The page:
Government police shutting down farmer’s protests in China. A tobacco company employing under-age workers in Kazakhstan. Iranian merchants striking to protest tax increases in Tehran. We’ve seen stories like these on our computers and phones every day, and we’ve been documenting many of them on our breaking news feed onCitizentube over the past few months. Videos like these are more than just breaking news images; they’re often political statements meant to bring about change.

Earlier this summer we started a blog series with WITNESS, a human rights video advocacy and training organization, examining the role of online video in human rights. So far we’ve talked about why video matters to human rights and how you can protect yourself and the people you film when uploading to YouTube. In this post, we want to raise some key topics about the future of human rights video online, and to hear your thoughts and ideas in a special Moderator series that we’ve set up on these questions:

How can uploaders balance privacy concerns with the need for wider exposure?

YouTube and other websites give citizens the opportunity to tell stories that would otherwise not get get heard. But what if wider exposure could be harmful to the people you’ve captured on video? At Google and YouTube, we talk a lot about the privacy of your personal data, but what about the privacy of your personal visual identity? There are some exciting technologies that can automatically identify human faces in digital media, but the implications of these technologies need to be considered carefully: if improperly implemented, they could make it even easier for governments and oppressive regimes to identify, track down and arrest activists or protesters (this has happened in Burma and Iran). While we’ve said before that people should consider blurring the faces in human rights videos and getting consent from those they film, inevitably judgment calls need to be made by uploaders who are trying to get footage out quickly to massive audiences to raise awareness. How do you think uploaders can find the right balance?

How can we stay alert to human rights footage without getting de-sensitized to it?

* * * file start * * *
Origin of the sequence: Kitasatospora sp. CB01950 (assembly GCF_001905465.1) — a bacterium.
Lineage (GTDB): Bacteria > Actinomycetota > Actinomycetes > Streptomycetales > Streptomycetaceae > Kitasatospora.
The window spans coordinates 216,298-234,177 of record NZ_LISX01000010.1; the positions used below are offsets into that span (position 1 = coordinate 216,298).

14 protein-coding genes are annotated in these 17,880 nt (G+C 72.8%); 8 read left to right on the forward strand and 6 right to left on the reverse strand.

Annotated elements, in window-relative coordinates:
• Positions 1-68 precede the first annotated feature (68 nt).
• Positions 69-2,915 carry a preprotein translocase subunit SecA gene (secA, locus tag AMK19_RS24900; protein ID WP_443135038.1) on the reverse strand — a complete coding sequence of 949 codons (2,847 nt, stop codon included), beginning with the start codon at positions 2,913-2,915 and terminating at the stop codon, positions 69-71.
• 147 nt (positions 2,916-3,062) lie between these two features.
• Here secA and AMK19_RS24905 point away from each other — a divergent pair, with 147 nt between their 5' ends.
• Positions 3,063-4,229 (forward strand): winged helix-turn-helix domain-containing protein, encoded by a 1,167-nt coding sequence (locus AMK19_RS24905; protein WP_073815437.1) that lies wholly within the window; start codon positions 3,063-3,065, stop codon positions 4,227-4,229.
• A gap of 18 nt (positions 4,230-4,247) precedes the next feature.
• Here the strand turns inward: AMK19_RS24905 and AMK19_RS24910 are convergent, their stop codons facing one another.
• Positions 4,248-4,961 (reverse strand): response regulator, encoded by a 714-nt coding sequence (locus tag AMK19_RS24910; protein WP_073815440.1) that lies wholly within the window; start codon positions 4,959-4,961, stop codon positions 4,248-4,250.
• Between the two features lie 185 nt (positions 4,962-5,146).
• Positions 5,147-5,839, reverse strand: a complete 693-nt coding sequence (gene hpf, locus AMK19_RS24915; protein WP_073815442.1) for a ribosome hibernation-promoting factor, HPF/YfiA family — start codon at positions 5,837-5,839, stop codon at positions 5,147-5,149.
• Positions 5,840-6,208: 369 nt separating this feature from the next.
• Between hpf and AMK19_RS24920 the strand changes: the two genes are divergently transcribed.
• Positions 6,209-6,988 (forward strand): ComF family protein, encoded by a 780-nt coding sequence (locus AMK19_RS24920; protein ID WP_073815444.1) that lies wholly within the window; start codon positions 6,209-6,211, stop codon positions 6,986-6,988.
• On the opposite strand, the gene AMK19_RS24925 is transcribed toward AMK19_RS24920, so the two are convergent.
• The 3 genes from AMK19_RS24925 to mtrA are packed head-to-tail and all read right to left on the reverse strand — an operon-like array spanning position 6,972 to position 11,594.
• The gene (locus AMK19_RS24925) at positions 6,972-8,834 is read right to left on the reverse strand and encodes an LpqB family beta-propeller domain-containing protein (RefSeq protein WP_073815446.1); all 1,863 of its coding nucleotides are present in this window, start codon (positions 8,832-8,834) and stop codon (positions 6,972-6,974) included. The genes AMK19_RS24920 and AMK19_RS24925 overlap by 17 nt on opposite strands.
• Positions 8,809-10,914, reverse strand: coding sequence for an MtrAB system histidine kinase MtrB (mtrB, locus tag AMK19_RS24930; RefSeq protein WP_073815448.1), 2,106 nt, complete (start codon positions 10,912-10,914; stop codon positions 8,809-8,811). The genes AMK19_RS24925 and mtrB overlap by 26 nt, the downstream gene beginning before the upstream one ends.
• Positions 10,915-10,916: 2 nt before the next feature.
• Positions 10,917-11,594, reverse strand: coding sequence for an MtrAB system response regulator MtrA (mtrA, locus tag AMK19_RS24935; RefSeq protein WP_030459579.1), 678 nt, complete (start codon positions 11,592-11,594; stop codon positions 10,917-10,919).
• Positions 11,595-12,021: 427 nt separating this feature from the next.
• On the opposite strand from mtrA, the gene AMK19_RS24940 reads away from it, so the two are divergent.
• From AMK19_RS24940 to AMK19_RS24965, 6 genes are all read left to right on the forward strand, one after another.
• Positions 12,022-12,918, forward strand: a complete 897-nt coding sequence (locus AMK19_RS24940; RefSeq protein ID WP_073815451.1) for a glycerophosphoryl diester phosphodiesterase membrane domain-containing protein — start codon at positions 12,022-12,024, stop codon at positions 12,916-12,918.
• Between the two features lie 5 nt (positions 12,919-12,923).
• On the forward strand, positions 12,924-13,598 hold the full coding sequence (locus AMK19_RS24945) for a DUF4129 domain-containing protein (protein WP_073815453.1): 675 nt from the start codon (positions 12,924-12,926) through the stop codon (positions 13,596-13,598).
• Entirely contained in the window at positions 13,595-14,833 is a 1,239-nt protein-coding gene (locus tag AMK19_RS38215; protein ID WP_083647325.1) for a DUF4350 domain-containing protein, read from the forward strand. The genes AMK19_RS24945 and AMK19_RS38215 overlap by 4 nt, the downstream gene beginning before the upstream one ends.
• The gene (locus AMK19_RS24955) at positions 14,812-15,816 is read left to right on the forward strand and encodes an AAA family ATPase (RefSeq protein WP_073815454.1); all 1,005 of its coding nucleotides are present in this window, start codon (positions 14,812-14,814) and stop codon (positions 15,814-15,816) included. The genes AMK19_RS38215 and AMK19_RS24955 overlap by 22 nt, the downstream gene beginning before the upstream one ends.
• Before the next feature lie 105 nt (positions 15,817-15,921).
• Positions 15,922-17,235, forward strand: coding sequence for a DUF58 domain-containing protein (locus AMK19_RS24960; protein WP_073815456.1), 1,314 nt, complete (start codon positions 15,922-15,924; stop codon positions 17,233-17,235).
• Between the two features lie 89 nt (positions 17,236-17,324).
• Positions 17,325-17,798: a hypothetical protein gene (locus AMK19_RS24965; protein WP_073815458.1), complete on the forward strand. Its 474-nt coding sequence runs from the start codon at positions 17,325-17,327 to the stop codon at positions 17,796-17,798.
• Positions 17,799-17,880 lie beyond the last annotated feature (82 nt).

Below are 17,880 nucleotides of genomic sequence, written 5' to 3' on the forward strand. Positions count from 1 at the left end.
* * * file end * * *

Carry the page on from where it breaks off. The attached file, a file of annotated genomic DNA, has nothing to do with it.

What image first opened your eyes to a human rights issue? In the past, in many countries, human rights images were largely filtered through the news media. But today, nearly everyone has seen a video or photo on the Internet that has made them aware of injustice. With access to these kinds of images getting easier, and more stories appearing from more places, the sheer quantity of this content risks either overwhelming viewers, or desensitizing us to its value. Researchers, educators and legislators are all thinking about how to build media literacy for the virtual age — and human rights is a growing part of that discussion. How do you think people can stay alert to the power of these images without becoming immune to them?

Does human rights content online require some kind of special status?

As many of the examples in this blog series illustrate, human rights video is unique, and it requires special consideration by viewers, activists, legislators and online platforms. At YouTube, our terms of service carve out special exceptions for videos that have educational, scientific, or documentary value. But in many cases, human rights content is subjective and requires special interpretation — and now that video can spread far and wide and can easily be reused and remixed beyond its original context (including by human rights abusers themselves), it’s even more important to follow some common guidelines. Every online hosting platform on the web has its own policies for dealing with this content and slowly, a new set of ethics and guidelines is developing in this arena. What do you think those guidelines should look like? And do you think human rights video deserves some kind of special status across the web? Why or why not?